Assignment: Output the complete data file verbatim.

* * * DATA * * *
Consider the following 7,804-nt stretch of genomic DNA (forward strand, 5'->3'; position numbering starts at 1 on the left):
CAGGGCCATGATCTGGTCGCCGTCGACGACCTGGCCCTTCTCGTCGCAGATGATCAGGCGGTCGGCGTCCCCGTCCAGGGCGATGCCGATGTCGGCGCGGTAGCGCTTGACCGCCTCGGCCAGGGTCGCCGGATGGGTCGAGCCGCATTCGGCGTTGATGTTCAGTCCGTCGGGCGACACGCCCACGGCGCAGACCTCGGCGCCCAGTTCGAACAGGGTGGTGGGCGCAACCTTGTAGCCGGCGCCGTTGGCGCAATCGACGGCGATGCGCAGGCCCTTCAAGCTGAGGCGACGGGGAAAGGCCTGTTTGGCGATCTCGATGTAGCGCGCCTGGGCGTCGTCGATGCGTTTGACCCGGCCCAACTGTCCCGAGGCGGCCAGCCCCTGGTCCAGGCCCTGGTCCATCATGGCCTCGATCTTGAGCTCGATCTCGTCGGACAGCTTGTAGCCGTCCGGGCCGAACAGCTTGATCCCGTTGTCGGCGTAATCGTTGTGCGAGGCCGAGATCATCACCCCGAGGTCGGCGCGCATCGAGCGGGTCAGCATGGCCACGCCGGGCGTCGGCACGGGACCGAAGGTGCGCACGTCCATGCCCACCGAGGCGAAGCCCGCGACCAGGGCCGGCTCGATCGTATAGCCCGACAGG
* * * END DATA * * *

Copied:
Consider the following 7,804-nt stretch of genomic DNA (forward strand, 5'->3'; position numbering starts at 1 on the left):
CAGGGCCATGATCTGGTCGCCGTCGACGACCTGGCCCTTCTCGTCGCAGATGATCAGGCGGTCGGCGTCCCCGTCCAGGGCGATGCCGATGTCGGCGCGGTAGCGCTTGACCGCCTCGGCCAGGGTCGCCGGATGGGTCGAGCCGCATTCGGCGTTGATGTTCAGTCCGTCGGGCGACACGCCCACGGCGCAGACCTCGGCGCCCAGTTCGAACAGGGTGGTGGGCGCAACCTTGTAGCCGGCGCCGTTGGCGCAATCGACGGCGATGCGCAGGCCCTTCAAGCTGAGGCGACGGGGAAAGGCCTGTTTGGCGATCTCGATGTAGCGCGCCTGGGCGTCGTCGATGCGTTTGACCCGGCCCAACTGTCCCGAGGCGGCCAGCCCCTGGTCCAGGCCCTGGTCCATCATGGCCTCGATCTTGAGCTCGATCTCGTCGGACAGCTTGTAGCCGTCCGGGCCGAACAGCTTGATCCCGTTGTCGGCGTAATCGTTGTGCGAGGCCGAGATCATCACCCCGAGGTCGGCGCGCATCGAGCGGGTCAGCATGGCCACGCCGGGCGTCGGCACGGGACCGAAGGTGCGCACGTCCATGCCCACCGAGGCGAAGCCCGCGACCAGGGCCGGCTCGATCGTATAGCCCGACAGG